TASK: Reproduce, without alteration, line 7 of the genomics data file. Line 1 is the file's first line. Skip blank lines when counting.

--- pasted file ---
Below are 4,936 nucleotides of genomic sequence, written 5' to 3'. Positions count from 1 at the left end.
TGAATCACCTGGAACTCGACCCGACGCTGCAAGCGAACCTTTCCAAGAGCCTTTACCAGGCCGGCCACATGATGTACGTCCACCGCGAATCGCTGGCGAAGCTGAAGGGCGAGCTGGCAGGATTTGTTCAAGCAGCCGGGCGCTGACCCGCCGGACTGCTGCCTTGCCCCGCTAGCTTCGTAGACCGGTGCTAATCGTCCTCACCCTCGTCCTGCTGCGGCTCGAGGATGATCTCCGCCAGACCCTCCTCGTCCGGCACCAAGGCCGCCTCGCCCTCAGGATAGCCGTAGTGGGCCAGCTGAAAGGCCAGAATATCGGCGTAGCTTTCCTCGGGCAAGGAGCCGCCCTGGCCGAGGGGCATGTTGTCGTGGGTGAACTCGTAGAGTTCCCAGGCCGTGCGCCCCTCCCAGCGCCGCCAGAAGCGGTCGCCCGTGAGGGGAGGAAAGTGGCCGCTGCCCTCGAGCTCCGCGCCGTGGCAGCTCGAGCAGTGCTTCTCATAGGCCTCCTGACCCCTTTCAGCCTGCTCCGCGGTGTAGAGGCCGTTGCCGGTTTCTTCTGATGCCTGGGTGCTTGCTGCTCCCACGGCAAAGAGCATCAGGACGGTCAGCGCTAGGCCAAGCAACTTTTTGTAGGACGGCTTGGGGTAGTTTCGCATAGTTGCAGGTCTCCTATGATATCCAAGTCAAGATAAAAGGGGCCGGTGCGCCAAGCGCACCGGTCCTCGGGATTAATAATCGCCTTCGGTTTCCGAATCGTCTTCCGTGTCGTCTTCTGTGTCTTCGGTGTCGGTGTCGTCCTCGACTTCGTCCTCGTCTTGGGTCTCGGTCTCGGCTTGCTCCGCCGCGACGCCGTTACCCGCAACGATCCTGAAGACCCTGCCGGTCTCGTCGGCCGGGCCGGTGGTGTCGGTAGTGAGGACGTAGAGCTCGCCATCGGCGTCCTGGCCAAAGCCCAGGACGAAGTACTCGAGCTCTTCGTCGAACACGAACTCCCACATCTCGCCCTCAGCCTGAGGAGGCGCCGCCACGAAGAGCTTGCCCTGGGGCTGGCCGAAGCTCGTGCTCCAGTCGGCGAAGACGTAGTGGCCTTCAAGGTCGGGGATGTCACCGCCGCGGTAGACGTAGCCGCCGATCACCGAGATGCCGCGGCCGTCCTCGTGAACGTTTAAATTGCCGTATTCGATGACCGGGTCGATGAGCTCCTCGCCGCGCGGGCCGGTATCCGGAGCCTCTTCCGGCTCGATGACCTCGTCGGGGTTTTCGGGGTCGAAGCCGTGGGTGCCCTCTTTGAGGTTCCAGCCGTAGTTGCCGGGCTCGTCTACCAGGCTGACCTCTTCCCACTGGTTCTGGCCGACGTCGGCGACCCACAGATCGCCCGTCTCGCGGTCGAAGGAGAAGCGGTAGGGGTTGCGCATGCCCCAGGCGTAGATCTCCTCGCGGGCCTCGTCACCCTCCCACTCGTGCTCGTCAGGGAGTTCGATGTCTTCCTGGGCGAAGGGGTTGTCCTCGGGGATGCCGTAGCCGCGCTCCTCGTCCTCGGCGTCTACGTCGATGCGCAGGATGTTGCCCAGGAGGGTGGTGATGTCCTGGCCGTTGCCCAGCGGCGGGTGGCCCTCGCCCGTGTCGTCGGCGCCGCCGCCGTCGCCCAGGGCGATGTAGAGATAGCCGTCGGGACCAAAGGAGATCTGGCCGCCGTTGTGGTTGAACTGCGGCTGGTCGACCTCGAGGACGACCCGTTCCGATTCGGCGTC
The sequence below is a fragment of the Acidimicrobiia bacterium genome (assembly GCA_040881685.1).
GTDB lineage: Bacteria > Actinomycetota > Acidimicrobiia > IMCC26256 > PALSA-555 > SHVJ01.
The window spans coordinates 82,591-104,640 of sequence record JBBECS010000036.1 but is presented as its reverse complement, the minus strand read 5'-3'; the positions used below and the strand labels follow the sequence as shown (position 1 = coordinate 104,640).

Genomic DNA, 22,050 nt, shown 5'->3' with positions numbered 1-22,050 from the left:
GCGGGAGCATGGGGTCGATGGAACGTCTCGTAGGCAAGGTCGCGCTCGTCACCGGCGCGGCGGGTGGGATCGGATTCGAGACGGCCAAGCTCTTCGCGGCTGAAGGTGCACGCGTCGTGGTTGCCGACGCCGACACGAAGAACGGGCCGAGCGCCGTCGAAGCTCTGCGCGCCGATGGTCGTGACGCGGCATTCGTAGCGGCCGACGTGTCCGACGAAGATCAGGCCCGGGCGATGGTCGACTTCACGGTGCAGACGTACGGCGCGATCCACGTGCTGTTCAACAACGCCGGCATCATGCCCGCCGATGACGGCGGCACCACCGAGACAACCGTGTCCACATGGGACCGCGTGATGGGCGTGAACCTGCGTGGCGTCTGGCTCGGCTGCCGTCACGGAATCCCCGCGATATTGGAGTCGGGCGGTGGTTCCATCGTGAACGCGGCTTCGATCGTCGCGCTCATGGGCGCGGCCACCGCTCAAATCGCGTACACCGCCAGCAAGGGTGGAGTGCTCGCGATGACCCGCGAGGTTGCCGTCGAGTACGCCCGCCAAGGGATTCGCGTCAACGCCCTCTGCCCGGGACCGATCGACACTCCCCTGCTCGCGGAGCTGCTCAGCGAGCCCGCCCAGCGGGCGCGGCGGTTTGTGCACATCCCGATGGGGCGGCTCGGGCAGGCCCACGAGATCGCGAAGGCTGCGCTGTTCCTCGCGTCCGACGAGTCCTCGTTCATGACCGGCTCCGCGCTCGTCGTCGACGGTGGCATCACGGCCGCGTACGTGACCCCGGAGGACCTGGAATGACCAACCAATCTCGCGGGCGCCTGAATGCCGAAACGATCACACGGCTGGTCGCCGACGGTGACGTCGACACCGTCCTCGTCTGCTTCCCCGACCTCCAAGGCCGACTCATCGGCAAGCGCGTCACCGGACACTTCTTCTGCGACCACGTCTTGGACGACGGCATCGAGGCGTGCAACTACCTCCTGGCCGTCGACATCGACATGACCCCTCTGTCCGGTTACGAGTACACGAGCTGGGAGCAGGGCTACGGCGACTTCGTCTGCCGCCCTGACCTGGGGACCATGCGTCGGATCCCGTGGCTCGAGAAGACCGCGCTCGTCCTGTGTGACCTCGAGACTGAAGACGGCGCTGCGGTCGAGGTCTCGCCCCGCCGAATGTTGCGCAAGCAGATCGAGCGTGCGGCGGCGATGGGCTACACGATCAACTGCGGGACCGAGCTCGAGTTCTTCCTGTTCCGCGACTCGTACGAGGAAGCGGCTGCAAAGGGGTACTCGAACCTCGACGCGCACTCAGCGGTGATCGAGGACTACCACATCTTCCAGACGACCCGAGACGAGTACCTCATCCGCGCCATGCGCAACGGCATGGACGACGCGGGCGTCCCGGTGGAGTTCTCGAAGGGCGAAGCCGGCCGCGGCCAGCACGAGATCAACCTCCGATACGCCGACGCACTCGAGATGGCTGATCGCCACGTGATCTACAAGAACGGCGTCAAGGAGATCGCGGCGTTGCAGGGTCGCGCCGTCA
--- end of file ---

GCGGGAGCATGGGGTCGATGGAACGTCTCGTAGGCAAGGTCGCGCTCGTCACCGGCGCGGCGGGTGGGATCGGATTCGAGACGGCCAAGCTCTTCGCGGCTGAAGGTGCACGCGTCGTGGTTGCCGACGCCGACACGAAGAACGGGCCGAGCGCCGTCGAAGCTCTGCGCGCCGATGGTCGTGACGCGGCATTCGTAGCGGCCGACGTGTCCGACGAAGATCAGGCCCGGGCGATGGTCGACTTCACGGTGCAGACGTACGGCGCGATCCACGTGCTGTTCAACAACGCCGGCATCATGCCCGCCGATGACGGCGGCACCACCGAGACAACCGTGTCCACATGGGACCGCGTGATGGGCGTGAACCTGCGTGGCGTCTGGCTCGGCTGCCGTCACGGAATCCCCGCGATATTGGAGTCGGGCGGTGGTTCCATCGTGAACGCGGCTTCGATCGTCGCGCTCATGGGCGCGGCCACCGCTCAAATCGCGTACACCGCCAGCAAGGGTGGAGTGCTCGCGATGACCCGCGAGGTTGCCGTCGAGTACGCCCGCCAAGGGATTCGCGTCAACGCCCTCTGCCCGGGACCGATCGACACTCCCCTGCTCGCGGAGCTGCTCAGCGAGCCCGCCCAGCGGGCGCGGCGGTTTGTGCACATCCCGATGGGGCGGCTCGGGCAGGCCCACGAGATCGCGAAGGCTGCGCTGTTCCTCGCGTCCGACGAGTCCTCGTTCATGACCGGCTCCGCGCTCGTCGTCGACGGTGGCATCACGGCCGCGTACGTGACCCCGGAGGACCTGGAATGACCAACCAATCTCGCGGGCGCCTGAATGCCGAAACGATCACACGGCTGGTCGCCGACGGTGACGTCGACACCGTCCTCGTCTGCTTCCCCGACCTCCAAGGCCGACTCATCGGCAAGCGCGTCACCGGACACTTCTTCTGCGACCACGTCTTGGACGACGGCATCGAGGCGTGCAACTACCTCCTGGCCGTCGACATCGACATGACCCCTCTGTCCGGTTACGAGTACACGAGCTGGGAGCAGGGCTACGGCGACTTCGTCTGCCGCCCTGACCTGGGGACCATGCGTCGGATCCCGTGGCTCGAGAAGACCGCGCTCGTCCTGTGTGACCTCGAGACTGAAGACGGCGCTGCGGTCGAGGTCTCGCCCCGCCGAATGTTGCGCAAGCAGATCGAGCGTGCGGCGGCGATGGGCTACACGATCAACTGCGGGACCGAGCTCGAGTTCTTCCTGTTCCGCGACTCGTACGAGGAAGCGGCTGCAAAGGGGTACTCGAACCTCGACGCGCACTCAGCGGTGATCGAGGACTACCACATCTTCCAGACGACCCGAGACGAGTACCTCATCCGCGCCATGCGCAACGGCATGGACGACGCGGGCGTCCCGGTGGAGTTCTCGAAGGGCGAAGCCGGCCGCGGCCAGCACGAGATCAACCTCCGATACGCCGACGCACTCGAGATGGCTGATCGCCACGTGATCTACAAGAACGGCGTCAAGGAGATCGCGGCGTTGCAGGGTCGCGCCGTCA